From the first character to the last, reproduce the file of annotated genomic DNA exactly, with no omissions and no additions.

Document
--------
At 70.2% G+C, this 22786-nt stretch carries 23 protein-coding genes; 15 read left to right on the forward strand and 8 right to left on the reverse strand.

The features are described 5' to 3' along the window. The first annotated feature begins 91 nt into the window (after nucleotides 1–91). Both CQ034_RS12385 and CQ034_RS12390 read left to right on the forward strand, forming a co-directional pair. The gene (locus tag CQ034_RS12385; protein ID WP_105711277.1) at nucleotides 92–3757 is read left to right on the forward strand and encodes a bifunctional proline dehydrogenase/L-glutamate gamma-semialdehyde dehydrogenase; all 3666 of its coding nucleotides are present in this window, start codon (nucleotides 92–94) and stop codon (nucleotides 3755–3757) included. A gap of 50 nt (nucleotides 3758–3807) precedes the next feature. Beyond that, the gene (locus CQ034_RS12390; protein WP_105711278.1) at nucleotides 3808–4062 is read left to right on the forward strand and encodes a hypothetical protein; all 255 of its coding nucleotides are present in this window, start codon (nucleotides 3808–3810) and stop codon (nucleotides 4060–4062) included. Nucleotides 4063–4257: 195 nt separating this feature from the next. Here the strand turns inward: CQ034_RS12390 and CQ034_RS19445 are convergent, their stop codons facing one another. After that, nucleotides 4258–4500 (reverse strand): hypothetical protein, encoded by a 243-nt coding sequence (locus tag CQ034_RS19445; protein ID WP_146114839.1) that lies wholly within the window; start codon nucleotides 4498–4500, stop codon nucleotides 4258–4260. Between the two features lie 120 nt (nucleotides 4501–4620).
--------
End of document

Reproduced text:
At 70.2% G+C, this 22786-nt stretch carries 23 protein-coding genes; 15 read left to right on the forward strand and 8 right to left on the reverse strand.

The features are described 5' to 3' along the window. The first annotated feature begins 91 nt into the window (after nucleotides 1–91). Both CQ034_RS12385 and CQ034_RS12390 read left to right on the forward strand, forming a co-directional pair. The gene (locus tag CQ034_RS12385; protein ID WP_105711277.1) at nucleotides 92–3757 is read left to right on the forward strand and encodes a bifunctional proline dehydrogenase/L-glutamate gamma-semialdehyde dehydrogenase; all 3666 of its coding nucleotides are present in this window, start codon (nucleotides 92–94) and stop codon (nucleotides 3755–3757) included. A gap of 50 nt (nucleotides 3758–3807) precedes the next feature. Beyond that, the gene (locus CQ034_RS12390; protein WP_105711278.1) at nucleotides 3808–4062 is read left to right on the forward strand and encodes a hypothetical protein; all 255 of its coding nucleotides are present in this window, start codon (nucleotides 3808–3810) and stop codon (nucleotides 4060–4062) included. Nucleotides 4063–4257: 195 nt separating this feature from the next. Here the strand turns inward: CQ034_RS12390 and CQ034_RS19445 are convergent, their stop codons facing one another. After that, nucleotides 4258–4500 (reverse strand): hypothetical protein, encoded by a 243-nt coding sequence (locus tag CQ034_RS19445; protein ID WP_146114839.1) that lies wholly within the window; start codon nucleotides 4498–4500, stop codon nucleotides 4258–4260. Between the two features lie 120 nt (nucleotides 4501–4620).